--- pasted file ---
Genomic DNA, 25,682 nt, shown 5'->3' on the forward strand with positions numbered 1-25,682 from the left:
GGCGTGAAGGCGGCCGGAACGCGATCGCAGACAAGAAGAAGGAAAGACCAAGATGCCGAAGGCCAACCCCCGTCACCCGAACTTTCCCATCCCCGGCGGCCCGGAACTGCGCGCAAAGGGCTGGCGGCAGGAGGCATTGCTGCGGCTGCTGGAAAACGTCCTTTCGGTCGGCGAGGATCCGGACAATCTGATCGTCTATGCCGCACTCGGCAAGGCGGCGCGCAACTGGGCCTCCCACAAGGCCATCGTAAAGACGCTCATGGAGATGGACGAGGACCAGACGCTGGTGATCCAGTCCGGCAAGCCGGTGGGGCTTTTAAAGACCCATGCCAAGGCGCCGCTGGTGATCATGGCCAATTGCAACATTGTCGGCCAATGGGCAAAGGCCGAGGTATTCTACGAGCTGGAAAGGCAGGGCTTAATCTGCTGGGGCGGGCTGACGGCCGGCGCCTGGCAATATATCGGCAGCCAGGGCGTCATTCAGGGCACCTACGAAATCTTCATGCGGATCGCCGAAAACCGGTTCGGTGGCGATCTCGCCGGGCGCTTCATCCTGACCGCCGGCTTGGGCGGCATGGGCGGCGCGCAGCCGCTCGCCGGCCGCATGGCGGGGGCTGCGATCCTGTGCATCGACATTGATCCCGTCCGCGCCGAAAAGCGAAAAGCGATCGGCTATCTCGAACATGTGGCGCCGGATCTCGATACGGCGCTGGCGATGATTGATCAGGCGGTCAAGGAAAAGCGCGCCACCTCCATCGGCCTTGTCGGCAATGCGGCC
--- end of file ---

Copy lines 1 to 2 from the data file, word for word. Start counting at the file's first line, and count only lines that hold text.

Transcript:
Genomic DNA, 25,682 nt, shown 5'->3' on the forward strand with positions numbered 1-25,682 from the left:
GGCGTGAAGGCGGCCGGAACGCGATCGCAGACAAGAAGAAGGAAAGACCAAGATGCCGAAGGCCAACCCCCGTCACCCGAACTTTCCCATCCCCGGCGGCCCGGAACTGCGCGCAAAGGGCTGGCGGCAGGAGGCATTGCTGCGGCTGCTGGAAAACGTCCTTTCGGTCGGCGAGGATCCGGACAATCTGATCGTCTATGCCGCACTCGGCAAGGCGGCGCGCAACTGGGCCTCCCACAAGGCCATCGTAAAGACGCTCATGGAGATGGACGAGGACCAGACGCTGGTGATCCAGTCCGGCAAGCCGGTGGGGCTTTTAAAGACCCATGCCAAGGCGCCGCTGGTGATCATGGCCAATTGCAACATTGTCGGCCAATGGGCAAAGGCCGAGGTATTCTACGAGCTGGAAAGGCAGGGCTTAATCTGCTGGGGCGGGCTGACGGCCGGCGCCTGGCAATATATCGGCAGCCAGGGCGTCATTCAGGGCACCTACGAAATCTTCATGCGGATCGCCGAAAACCGGTTCGGTGGCGATCTCGCCGGGCGCTTCATCCTGACCGCCGGCTTGGGCGGCATGGGCGGCGCGCAGCCGCTCGCCGGCCGCATGGCGGGGGCTGCGATCCTGTGCATCGACATTGATCCCGTCCGCGCCGAAAAGCGAAAAGCGATCGGCTATCTCGAACATGTGGCGCCGGATCTCGATACGGCGCTGGCGATGATTGATCAGGCGGTCAAGGAAAAGCGCGCCACCTCCATCGGCCTTGTCGGCAATGCGGCC